Morrison: I would also like to pull number 9 and related to 10 and 28.

Mayor Leffingwell: Number 9 is pulled by councilmember riley. Councilmember spelman.

Spelman: I would also like to pull item 13.

Mayor Leffingwell: 13 is pulled by councilmember spelman. So maybe I should read them all over again. Item 7 pulled my councilmember cole. Items 9, 10, 11, 12 and 28 pulled by councilmember morrison. 42 Pulled by councilmember morrison. 55 Will be heard after executive session item 59. And item number 13 pulled by councilmember spelman. And items 2 and 8 together are pulled due to a number of speakers. With that I'll entertain a motion on consent.

Move approval.

Smp moves approval, councilmember cole seconds. Any further discussion? All in favor? Opposed say no? It passes on a vote of seven to zero.

We'll go first to -- unless there's any special by councilmembers, we'll go right down the line. Wally hear items 2 and 8 first pulled for speakers. And we have 21 folks signed up to speak on this item. First is kimberly russell who is signed up for. Kimberly russell. You have up to three minutes.

Mayor and councilmembers, thank you for allowing me to opportunity to speak. My name is kimberly russell. I am the owner of kk cube deconstruction, part of the package for the holly power plant. Dk cube applied for a wbe certification for the city of austin february 15th, 2011. I found out tuesday may 10th our application was denied. In discussing the reason for the denial with the application reviewer, I was told the main issue was the structure of dk cue. It is a limited partnership with a general matter llc. Our reviewer explained the llc general partner --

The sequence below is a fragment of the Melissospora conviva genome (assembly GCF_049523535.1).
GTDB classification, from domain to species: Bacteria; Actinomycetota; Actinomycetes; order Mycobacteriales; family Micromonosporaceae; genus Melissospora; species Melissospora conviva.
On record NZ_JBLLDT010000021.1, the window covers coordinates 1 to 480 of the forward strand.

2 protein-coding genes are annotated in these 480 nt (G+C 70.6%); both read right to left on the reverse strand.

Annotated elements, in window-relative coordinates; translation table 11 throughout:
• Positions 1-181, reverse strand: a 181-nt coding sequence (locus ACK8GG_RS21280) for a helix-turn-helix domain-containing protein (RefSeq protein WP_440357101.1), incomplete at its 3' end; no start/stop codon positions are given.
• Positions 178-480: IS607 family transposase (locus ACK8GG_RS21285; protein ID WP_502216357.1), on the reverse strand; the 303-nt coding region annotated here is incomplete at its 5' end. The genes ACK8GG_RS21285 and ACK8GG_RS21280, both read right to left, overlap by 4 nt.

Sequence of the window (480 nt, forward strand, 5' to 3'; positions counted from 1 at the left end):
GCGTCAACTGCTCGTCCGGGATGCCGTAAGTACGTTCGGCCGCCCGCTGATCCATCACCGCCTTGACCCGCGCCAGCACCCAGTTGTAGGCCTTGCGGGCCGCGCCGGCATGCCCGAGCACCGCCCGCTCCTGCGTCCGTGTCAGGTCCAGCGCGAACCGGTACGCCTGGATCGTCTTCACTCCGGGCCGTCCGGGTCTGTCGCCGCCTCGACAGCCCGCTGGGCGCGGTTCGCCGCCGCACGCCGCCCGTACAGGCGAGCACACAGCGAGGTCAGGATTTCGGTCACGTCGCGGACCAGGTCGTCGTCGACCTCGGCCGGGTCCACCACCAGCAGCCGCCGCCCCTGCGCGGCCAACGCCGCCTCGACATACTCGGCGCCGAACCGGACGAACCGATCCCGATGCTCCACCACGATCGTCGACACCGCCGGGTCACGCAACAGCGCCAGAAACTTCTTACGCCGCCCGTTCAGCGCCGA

Mayor Leffingwell: Just a moment. Pause the time. You will have to ask you -- I will have to ask you to remain quiet in the back so we can hear the speaker. Thank you. Go ahead.

Dk cue sheriff's department a general partnership with a llc. The review explained that llc general partner is not a socially or economically disadvantaged person. I was told it was irrelevant that I was a 75% owner of dk cubed general llc partner. Because the general partner is still an entity. She informed me the only way to work around this structure would be for the partnership documents give more control over partnership business to the limited partners. This is not an visible solution because when a limited partner becomes an active partner, he or she loses the liability protection provided by the limited partnership in accordance with the texas business organization code. All that said, dk cubed is a certified historically yurnt utilized business from the state of texas and I hope you will take that fact into consideration when awarding the contract for the holly power plant. Because this increases dixie's minority business participation to over 50%. Thank you so much for your time.